Each ship needs a captain. If you want to build the fastest possible ships, you’ll need both smokestacks and a stoker. Businessmen and soldiers are also happy to join the shakedown cruise, but they will only stay in specific crew quarters on your ship. Sails and smokestacks can only fit on certain color mounting areas of each ship. You get the idea.

At the end of any turn where a player has completed a ship, that player must send it down a rented canal for a shakedown cruise, to show it off to various local officials. A comically small little wooden boat is placed on a tile showing a canal with spaces that trigger scoring for certain parts of each ship. Cross over those spots and you’ll score bonus points for matching ship features, along with points for crew members, the speed of the boat, and a few other extras.

In my experience, players push a small number of ships into canals to have them scored, anywhere from two large ships composed of 8-9 ship parts, to five or more smaller ships over the course of the game. Since the only in-game scoring comes from these ships, you are probably wondering the same thing I was wondering when I first read the rules:

How slow does this game start? My finding: really slow.

Patience is the Key

I thought that I was a pretty patient guy, at least before I began my review plays of Shipyard. Now I’m rethinking that, because it would sometimes take a number of turns before anyone scored for their first ship.

There are many reasons for that, and I’m sure this is partially due to my desire to have all the things I can to make my ships extra fancy. On the first turn of the game, you won’t have all the things you need to even attempt a shakedown cruise: a captain, three or more ship parts, and a canal.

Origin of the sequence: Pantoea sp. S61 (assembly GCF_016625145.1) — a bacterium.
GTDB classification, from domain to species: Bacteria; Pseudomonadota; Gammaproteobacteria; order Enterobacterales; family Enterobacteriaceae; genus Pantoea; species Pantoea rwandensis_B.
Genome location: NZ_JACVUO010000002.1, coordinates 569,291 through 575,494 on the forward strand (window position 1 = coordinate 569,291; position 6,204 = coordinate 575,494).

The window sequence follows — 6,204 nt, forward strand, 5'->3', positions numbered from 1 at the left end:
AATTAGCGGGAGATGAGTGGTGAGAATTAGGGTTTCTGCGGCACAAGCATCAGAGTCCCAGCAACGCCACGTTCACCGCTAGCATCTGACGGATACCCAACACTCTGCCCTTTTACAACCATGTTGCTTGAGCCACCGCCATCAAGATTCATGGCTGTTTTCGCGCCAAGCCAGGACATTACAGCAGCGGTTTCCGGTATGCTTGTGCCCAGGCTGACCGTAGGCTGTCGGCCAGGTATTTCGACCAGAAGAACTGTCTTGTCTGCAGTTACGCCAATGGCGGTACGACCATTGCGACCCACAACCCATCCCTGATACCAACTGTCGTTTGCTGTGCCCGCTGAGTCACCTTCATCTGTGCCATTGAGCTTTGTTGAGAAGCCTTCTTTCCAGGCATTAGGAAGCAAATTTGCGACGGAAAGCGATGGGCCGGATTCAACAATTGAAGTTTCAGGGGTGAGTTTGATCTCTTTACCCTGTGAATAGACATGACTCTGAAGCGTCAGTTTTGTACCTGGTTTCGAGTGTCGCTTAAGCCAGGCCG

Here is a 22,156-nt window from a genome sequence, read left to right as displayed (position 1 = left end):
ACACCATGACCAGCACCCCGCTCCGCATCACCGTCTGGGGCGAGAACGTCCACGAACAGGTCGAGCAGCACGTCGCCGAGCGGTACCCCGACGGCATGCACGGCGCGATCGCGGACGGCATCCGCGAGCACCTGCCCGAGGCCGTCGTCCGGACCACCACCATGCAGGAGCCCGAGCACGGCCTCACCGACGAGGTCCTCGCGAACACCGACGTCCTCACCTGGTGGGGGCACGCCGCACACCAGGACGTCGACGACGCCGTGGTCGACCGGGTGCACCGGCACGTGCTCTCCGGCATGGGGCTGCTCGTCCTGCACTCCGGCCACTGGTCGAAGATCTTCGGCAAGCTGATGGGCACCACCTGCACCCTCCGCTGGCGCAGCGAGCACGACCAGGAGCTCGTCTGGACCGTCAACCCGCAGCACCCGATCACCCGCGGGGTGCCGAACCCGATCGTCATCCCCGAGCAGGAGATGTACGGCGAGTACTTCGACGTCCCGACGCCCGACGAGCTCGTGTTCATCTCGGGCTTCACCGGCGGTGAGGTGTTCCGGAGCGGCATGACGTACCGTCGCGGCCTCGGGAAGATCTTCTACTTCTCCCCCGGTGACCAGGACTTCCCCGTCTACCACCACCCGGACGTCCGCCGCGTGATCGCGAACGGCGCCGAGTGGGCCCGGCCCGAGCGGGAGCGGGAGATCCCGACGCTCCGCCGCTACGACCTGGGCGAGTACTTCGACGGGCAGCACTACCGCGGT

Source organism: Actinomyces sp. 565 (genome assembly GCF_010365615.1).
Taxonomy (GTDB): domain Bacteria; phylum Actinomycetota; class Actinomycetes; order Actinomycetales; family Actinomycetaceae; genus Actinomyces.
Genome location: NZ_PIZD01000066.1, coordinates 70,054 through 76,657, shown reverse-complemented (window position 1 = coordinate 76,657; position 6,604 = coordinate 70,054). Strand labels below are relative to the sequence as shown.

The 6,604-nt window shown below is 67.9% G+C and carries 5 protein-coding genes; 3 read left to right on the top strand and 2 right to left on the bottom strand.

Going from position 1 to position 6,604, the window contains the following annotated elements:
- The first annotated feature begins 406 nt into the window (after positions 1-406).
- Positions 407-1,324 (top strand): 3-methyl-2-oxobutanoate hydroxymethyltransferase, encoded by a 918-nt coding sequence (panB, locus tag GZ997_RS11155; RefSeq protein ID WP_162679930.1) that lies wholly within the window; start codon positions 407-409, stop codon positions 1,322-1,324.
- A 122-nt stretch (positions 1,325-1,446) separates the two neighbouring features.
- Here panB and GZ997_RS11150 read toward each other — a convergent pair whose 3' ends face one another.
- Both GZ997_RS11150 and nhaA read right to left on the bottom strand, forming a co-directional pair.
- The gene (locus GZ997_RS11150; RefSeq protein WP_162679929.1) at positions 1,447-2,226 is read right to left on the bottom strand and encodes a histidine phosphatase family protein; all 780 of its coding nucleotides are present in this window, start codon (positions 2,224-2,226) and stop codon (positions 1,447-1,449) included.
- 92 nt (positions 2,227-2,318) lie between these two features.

But then complications arise, as you try to min-max the operation. Employees grant ongoing powers that make better use of common actions. A recruiter allows a player to get an extra crew member when they are already getting crew members…shouldn’t I wait to get one of those recruiters before taking the hire crew action? Traders make commodity actions better, so maybe I’ll wait to do my first commodities trade until I have a trader!

I’d like to take a certain action, but if I take a different action farthest to the left right now, I could take a less optimal action but get three extra guilders for the three players behind me…what should I do?

The first 30 minutes of each game was composed entirely of these moments. No one squeezes a ship out too quickly. Scoring comes in waves, with final scores that ranged from the low 50s to the mid 70s.

And usually, no matter what I told players during the setup, players always want to do the same thing: build the sweetest-looking boat in the Realm. Maximum crew. All the fixins, in the form of ship features. A boat with a stoker and a few smokestacks to max out the ship’s speed.

And that takes most of the game to do. I don’t think of that as good or bad, actually…it just leads to a game that is mostly quiet, suddenly interesting, then quiet again for stretches at a time.

The interaction in the action selection area is fantastic, though. Just when I wanted to hire crew, the player in front of me took that action, blocking it for my cube placement on my turn. Sure, I could spend six guilders to take that blocked action as a bonus action, but I needed that money to go shopping for parts…

That Ship Has Sailed

Shipyard is a tricky one.

I had fun with it, and everyone who joined me for plays also enjoyed their experience. However, all of these players admitted that they were not likely going to suggest playing Shipyard again.